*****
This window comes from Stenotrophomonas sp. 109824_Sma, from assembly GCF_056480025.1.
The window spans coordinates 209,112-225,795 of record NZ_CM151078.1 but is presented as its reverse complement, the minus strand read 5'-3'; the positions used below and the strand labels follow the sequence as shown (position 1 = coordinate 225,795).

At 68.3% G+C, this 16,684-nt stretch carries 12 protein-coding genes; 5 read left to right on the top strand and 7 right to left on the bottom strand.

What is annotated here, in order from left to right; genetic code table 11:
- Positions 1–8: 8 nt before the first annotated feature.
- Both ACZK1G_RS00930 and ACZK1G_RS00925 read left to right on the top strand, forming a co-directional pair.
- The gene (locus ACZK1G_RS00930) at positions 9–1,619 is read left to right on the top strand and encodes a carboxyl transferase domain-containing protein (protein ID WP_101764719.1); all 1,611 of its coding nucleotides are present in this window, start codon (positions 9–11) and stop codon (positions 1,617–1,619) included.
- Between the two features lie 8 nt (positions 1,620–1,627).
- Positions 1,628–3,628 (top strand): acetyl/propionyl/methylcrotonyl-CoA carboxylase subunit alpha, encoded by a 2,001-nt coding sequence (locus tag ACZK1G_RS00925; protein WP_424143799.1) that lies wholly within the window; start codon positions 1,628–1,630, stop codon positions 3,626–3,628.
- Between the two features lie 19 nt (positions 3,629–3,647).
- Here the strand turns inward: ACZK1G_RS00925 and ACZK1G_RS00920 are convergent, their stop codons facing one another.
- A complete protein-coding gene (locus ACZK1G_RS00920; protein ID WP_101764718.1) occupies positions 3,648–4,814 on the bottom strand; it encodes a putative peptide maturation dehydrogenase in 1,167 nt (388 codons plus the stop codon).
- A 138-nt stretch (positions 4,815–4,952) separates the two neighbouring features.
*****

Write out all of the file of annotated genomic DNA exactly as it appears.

This window comes from Stenotrophomonas sp. 109824_Sma, from assembly GCF_056480025.1.
The window spans coordinates 209,112-225,795 of record NZ_CM151078.1 but is presented as its reverse complement, the minus strand read 5'-3'; the positions used below and the strand labels follow the sequence as shown (position 1 = coordinate 225,795).

At 68.3% G+C, this 16,684-nt stretch carries 12 protein-coding genes; 5 read left to right on the top strand and 7 right to left on the bottom strand.

What is annotated here, in order from left to right; genetic code table 11:
- Positions 1–8: 8 nt before the first annotated feature.
- Both ACZK1G_RS00930 and ACZK1G_RS00925 read left to right on the top strand, forming a co-directional pair.
- The gene (locus ACZK1G_RS00930) at positions 9–1,619 is read left to right on the top strand and encodes a carboxyl transferase domain-containing protein (protein ID WP_101764719.1); all 1,611 of its coding nucleotides are present in this window, start codon (positions 9–11) and stop codon (positions 1,617–1,619) included.
- Between the two features lie 8 nt (positions 1,620–1,627).
- Positions 1,628–3,628 (top strand): acetyl/propionyl/methylcrotonyl-CoA carboxylase subunit alpha, encoded by a 2,001-nt coding sequence (locus tag ACZK1G_RS00925; protein WP_424143799.1) that lies wholly within the window; start codon positions 1,628–1,630, stop codon positions 3,626–3,628.
- Between the two features lie 19 nt (positions 3,629–3,647).
- Here the strand turns inward: ACZK1G_RS00925 and ACZK1G_RS00920 are convergent, their stop codons facing one another.
- A complete protein-coding gene (locus ACZK1G_RS00920; protein ID WP_101764718.1) occupies positions 3,648–4,814 on the bottom strand; it encodes a putative peptide maturation dehydrogenase in 1,167 nt (388 codons plus the stop codon).
- A 138-nt stretch (positions 4,815–4,952) separates the two neighbouring features.